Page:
Canadian Aid, Honduran Oil
Ottawa funds set to encourage oil investment


Canadian funds are laying the groundwork for controversial oil activity.
ILLUSTRATION: Daniel Rotsztain.

LA CEIBA, HONDURAS—Oil extraction may be on the horizon in Honduras, and
Canadian aid is helping set the stage.

The Canadian Department of Foreign Affairs, Trade and Development
(DFATD) has been financing technical assistance to the hydrocarbon
sector in Honduras as part of a $9.5-million Sustainable Energy Access
project managed by the Latin American Energy Organization (OLADE).
During the first part of the five-year (2012–2017) project originally
approved by the Canadian International Development Agency, OLADE
initiated a review of the regulatory framework in Honduras and examined
the oil and gas potential in the country.

Seismic surveys, studies and drilling over the past 50 years in Honduras
have identified several areas with hydrocarbon potential. They are
mainly located both offshore and inland along the Caribbean coast and
the Moskitia, a remote, primarily Indigenous region in the northeast,
bordering Nicaragua.

The Honduran government has granted a slew of natural resource
concessions in the wake of the June 2009 coup d’état that ousted
President Manuel Zelaya. Some Indigenous organizations have voiced their
flat-out opposition to oil and gas activity, expecting the industry to
further benefit transnational companies at the expense of local communities.

“Right now [resources] are up for grabs and there’s an unparalleled
exploitation of that by transnational and foreign capital,” Miriam
Miranda, General Coordinator of OFRANEH, a federation representing the
46 Indigenous Garifuna communities spread out along Honduras’ Caribbean
coast, told The Dominion. “There’s no respect for international laws and
international jurisprudence on the rights of Indigenous peoples.”

Honduras ratified International Labour Organization Convention No. 169
on the rights of Indigenous and tribal peoples in 1994 and voted in
favour of the United Nations Declaration on the Rights of Indigenous
Peoples in 2007. A report produced by OLADE in 2013 with Canadian
funding outlined Honduras’ obligations under international law and the
importance of free, prior and informed consent. But that same year,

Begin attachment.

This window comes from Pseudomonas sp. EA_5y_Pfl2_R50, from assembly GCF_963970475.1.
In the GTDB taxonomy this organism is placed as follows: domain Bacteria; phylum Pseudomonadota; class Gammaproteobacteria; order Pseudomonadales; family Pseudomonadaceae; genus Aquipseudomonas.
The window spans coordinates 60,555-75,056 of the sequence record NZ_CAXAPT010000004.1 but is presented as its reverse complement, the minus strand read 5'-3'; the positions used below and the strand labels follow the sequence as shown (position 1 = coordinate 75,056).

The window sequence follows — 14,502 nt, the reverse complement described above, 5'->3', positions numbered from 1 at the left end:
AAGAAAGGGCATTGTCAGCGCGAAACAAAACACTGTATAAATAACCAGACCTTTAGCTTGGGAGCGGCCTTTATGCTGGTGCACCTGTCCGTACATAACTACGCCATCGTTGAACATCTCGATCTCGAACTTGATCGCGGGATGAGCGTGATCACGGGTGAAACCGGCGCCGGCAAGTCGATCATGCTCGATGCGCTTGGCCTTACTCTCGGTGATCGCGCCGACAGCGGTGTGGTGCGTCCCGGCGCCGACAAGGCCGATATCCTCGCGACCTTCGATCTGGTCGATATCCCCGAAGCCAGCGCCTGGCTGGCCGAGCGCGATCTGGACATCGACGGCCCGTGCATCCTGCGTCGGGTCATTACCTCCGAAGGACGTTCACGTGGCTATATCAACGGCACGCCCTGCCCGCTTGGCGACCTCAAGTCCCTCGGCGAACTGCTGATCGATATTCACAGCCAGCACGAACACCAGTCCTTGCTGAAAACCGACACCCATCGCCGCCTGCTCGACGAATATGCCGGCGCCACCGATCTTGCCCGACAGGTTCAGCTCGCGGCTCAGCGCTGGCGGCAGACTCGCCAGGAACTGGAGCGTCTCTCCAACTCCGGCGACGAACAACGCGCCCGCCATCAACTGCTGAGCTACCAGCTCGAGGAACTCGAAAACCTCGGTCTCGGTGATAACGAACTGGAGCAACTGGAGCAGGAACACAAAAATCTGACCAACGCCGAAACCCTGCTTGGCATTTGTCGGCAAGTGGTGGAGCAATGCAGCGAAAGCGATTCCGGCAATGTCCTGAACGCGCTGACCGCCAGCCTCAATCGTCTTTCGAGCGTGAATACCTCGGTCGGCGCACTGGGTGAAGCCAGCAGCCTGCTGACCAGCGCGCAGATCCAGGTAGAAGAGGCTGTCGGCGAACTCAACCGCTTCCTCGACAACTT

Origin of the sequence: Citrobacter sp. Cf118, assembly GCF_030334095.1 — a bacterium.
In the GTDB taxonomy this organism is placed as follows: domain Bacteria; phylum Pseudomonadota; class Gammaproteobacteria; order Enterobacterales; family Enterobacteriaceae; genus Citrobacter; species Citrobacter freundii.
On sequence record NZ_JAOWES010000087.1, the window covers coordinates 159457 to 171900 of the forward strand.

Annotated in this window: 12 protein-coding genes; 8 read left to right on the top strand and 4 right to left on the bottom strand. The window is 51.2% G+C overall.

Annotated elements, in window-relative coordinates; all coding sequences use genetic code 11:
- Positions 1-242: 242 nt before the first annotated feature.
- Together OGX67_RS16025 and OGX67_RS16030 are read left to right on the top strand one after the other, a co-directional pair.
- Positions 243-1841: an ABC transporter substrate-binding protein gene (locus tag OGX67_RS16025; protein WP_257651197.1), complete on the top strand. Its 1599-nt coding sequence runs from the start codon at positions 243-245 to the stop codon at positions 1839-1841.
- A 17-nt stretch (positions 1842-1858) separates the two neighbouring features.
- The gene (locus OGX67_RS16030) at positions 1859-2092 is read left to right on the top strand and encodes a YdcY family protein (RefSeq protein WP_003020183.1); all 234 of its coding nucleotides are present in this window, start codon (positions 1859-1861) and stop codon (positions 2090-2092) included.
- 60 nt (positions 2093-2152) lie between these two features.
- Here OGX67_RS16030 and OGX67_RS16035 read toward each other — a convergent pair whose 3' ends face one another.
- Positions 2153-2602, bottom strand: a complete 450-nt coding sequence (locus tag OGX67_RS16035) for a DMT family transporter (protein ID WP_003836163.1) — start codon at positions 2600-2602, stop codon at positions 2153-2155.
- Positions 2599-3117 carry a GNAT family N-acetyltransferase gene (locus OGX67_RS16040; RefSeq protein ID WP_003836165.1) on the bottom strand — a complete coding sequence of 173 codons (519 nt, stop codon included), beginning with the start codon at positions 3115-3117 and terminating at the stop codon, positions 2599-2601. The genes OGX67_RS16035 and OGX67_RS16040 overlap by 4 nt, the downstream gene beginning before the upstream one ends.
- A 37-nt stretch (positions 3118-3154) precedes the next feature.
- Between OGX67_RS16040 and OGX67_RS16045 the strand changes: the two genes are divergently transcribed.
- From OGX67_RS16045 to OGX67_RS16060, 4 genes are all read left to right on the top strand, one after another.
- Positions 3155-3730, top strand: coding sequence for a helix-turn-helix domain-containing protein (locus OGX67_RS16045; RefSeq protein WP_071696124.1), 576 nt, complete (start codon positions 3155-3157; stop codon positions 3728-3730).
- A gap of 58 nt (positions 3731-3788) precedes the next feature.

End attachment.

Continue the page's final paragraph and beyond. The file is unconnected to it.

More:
Honduras approved hydrocarbon activity despite no prior consultation
with affected communities.

In April 2013, the Honduran government granted British multinational BG
Group a contract for oil and gas exploration and eventual exploitation
in a 35,000-square-kilometre area off the coast of the Moskitia. Local
residents weren’t consulted until the fall of 2013, months after the
contract was signed.

In February 2011, faced with interest from oil companies and an outdated
law, the Honduran government announced a one-year moratorium on
concessions to allow time for a new hydrocarbon law to be passed. The
contract with BG Group went forward regardless, and the regulatory
framework is now under review by the Canadian-funded OLADE project. BG
Group was issued a renewable four-year environmental license for
exploration on January 17, 2014. Chevron has also expressed interest in
offshore exploration in Honduras.

“By stimulating the economy in these countries and helping them create
an environment conducive to investment, we are contributing to the
well-being of people living in poverty,” DFATD spokesperson Nicolas
Doire wrote in an email to The Dominion.

Stephen Brown, a professor of political science at the University of
Ottawa, is concerned that extractive sector regulatory reviews funded by
Canadian development aid are part of an increasing subordination of
development priorities to Canadian commercial interests.

“When Canada helps revise—or what they call ‘modernize’—regulations,
they present it as being good for the country and therefore good for the
country’s poor,” Brown told The Dominion in a telephone interview.
“There’s a bit of a logical leap there that that will actually happen.”

Brown points to the example of Colombia, where Canadian aid was used to
fund the revision of mining and oil legislation, reducing royalty rates
and weakening environmental protections.

“If we’re helping rewrite codes in the interests of Canadian companies,
then no matter how much you talk about win-win, it doesn’t mean that
it’s true,” said Brown.

Canadian companies are expected to benefit from a new Honduran mining
law enacted in January 2013 after revision by advisors funded by the
Canadian government. A Canada-Honduras Free Trade Agreement was signed
on November 5, 2013.

Sandra Cuffe is a freelance journalist with a penchant for coffee and
geckos. She tweets as @Sandra_Cuffe.